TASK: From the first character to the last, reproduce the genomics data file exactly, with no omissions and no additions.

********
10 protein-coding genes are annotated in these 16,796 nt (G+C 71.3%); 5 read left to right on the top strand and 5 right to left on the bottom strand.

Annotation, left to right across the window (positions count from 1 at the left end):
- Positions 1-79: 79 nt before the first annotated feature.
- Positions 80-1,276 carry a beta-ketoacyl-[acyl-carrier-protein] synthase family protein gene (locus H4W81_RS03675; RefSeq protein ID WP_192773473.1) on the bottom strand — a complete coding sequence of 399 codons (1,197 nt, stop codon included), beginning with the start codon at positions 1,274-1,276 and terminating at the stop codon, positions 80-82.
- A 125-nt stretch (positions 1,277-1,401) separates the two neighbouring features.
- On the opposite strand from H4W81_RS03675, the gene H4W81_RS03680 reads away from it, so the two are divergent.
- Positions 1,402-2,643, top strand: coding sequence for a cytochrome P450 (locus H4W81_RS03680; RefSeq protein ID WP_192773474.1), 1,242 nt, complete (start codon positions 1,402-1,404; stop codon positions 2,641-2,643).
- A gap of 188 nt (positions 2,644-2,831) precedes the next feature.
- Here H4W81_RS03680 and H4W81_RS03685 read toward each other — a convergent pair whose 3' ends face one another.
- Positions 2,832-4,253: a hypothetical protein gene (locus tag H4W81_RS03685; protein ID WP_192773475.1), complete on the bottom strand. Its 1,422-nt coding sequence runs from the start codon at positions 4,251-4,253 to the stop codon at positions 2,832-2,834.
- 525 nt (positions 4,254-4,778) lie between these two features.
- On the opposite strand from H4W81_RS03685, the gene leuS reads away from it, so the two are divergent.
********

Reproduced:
10 protein-coding genes are annotated in these 16,796 nt (G+C 71.3%); 5 read left to right on the top strand and 5 right to left on the bottom strand.

Annotation, left to right across the window (positions count from 1 at the left end):
- Positions 1-79: 79 nt before the first annotated feature.
- Positions 80-1,276 carry a beta-ketoacyl-[acyl-carrier-protein] synthase family protein gene (locus H4W81_RS03675; RefSeq protein ID WP_192773473.1) on the bottom strand — a complete coding sequence of 399 codons (1,197 nt, stop codon included), beginning with the start codon at positions 1,274-1,276 and terminating at the stop codon, positions 80-82.
- A 125-nt stretch (positions 1,277-1,401) separates the two neighbouring features.
- On the opposite strand from H4W81_RS03675, the gene H4W81_RS03680 reads away from it, so the two are divergent.
- Positions 1,402-2,643, top strand: coding sequence for a cytochrome P450 (locus H4W81_RS03680; RefSeq protein ID WP_192773474.1), 1,242 nt, complete (start codon positions 1,402-1,404; stop codon positions 2,641-2,643).
- A gap of 188 nt (positions 2,644-2,831) precedes the next feature.
- Here H4W81_RS03680 and H4W81_RS03685 read toward each other — a convergent pair whose 3' ends face one another.
- Positions 2,832-4,253: a hypothetical protein gene (locus tag H4W81_RS03685; protein ID WP_192773475.1), complete on the bottom strand. Its 1,422-nt coding sequence runs from the start codon at positions 4,251-4,253 to the stop codon at positions 2,832-2,834.
- 525 nt (positions 4,254-4,778) lie between these two features.
- On the opposite strand from H4W81_RS03685, the gene leuS reads away from it, so the two are divergent.